Continuing our look at the arms of the Colleges of Cambridge University along the front of the train station in Cambridge, and still going from right to left, we come to the arms of:
Jesus College (we'll be seeing more of these arms in later posts). The arms are basically those of the founder, John Alcock, Bishop of Ely. In 1575 the College was granted a crest as an addition to the arms 'of longe tyme borne'. The mitre on the fess is person to John Alcock, and the red border charged with gold crowns is from the arms of the See of Ely;
Queens' College. The arms are those of Margaret of Anjou, Queen to King Henry VI, differenced by a border, and were granted to the College in this form in 1575;
Corpus Christi College. The College resulted from the union of two guilds of Cambridge, Corpus Christi and the Blessed Virgin Mary. During the Reformation, some people took offense at the then arms of the College, Archbishop Matthew Parker, Master of Corpus Christi in 1544 and 1553, obtained a new grant of arms in 1570 from Robert Cooke, Clarenceux King of Arms, in the present form;
Gonville and Caius College (Caius is pronounced "Kees", and you should be grateful it's not Cholomdeley, pronounced "Chumlee". No, really!). The College was founded in 1348 by Edmund Gonville, Rector of Terrington, the first founder, and Dr. John Caius, the third founder. Their arms are Gonville impaling Caius, all within a border compony sable and argent. (Yes, the Caius arms are very complex: Or semy of flowers gentle, in the middle of the chief a sengrene resting upon the heads of two serpents in pale, their tails knit together, all in proper colour, resting upon a square marble stone vert, beetween their breasts a book sable garnished gules, buckled or);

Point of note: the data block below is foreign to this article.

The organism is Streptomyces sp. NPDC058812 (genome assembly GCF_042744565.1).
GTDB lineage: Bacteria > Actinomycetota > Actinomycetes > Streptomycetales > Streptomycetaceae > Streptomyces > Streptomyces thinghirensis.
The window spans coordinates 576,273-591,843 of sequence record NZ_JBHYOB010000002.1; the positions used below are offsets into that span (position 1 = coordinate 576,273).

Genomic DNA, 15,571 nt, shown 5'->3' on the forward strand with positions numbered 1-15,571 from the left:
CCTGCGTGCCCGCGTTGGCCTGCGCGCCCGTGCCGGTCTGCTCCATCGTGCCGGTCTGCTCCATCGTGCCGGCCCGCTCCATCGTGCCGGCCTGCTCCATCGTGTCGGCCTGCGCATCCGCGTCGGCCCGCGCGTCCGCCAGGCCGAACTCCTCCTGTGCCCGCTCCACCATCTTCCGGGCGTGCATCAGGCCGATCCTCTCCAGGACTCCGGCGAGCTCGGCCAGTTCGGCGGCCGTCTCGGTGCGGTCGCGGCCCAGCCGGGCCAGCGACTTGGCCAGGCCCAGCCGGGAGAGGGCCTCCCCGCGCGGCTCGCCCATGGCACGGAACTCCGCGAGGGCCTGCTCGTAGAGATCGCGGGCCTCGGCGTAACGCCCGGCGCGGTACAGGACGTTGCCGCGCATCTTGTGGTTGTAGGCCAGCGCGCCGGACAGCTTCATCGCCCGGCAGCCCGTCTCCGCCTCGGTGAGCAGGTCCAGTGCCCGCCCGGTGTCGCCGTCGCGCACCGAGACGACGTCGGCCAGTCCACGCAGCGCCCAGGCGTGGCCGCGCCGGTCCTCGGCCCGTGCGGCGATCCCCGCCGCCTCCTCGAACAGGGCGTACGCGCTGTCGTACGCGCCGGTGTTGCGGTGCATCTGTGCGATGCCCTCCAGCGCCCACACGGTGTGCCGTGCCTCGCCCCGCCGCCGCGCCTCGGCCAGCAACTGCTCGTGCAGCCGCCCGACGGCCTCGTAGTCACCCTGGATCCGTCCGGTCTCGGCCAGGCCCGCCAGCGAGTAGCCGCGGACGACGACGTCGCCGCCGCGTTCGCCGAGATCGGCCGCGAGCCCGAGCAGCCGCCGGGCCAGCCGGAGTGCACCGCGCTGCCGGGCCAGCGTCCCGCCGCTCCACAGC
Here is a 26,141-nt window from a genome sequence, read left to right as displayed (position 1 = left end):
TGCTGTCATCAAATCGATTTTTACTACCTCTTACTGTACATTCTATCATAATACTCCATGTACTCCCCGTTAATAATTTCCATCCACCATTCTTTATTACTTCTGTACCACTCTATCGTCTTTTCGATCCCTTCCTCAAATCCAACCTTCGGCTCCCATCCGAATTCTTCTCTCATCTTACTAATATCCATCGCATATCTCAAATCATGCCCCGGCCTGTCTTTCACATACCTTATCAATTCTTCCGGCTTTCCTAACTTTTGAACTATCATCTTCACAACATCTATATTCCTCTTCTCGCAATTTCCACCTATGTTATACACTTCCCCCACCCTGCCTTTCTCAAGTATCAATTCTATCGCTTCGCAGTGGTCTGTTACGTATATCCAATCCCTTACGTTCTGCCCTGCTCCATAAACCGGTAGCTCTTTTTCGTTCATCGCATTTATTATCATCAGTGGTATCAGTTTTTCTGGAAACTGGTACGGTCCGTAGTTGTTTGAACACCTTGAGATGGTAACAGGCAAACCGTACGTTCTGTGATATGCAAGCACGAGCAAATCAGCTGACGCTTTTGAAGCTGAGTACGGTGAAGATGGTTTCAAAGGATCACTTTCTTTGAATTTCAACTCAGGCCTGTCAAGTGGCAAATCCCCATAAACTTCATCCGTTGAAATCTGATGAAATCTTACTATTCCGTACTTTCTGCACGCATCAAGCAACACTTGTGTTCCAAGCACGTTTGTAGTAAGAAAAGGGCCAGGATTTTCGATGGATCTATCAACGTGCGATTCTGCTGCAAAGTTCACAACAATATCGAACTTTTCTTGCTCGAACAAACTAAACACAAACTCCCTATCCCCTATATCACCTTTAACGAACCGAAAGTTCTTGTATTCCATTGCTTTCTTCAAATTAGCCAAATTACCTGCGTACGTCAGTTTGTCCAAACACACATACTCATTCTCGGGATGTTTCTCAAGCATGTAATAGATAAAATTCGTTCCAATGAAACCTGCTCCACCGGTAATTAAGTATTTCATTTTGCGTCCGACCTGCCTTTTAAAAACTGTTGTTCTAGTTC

Clare College (we'll be seeing more depictions of this coat of arms, too, since the conference we attended was held at Clare College). The arms are those of the College's Patroness, Elizabeth, Lady of Clare, a cousin of King Edward III, on the dexter side (as her own honor and inheritance were superior to that of her husband, impaling the arms of her first husband, John de Burgh, all within a bordure sable goutty d'or, the black bordure with golden tears being adopted by her as a sign of mourning following the death of her third husband;
(on the façade of the train station, the arms of the City, University, and four local dignitaries appear here) and Peterhouse College. The arms were granted in 1575, and are based on the arms of the founder, Hugh de Balsham, Bishop of Ely. The College's arms are those of the Bishop differenced with the red bordure charged with gold crowns taken from the arms of the See of Ely.
Next time, more College arms from the train station!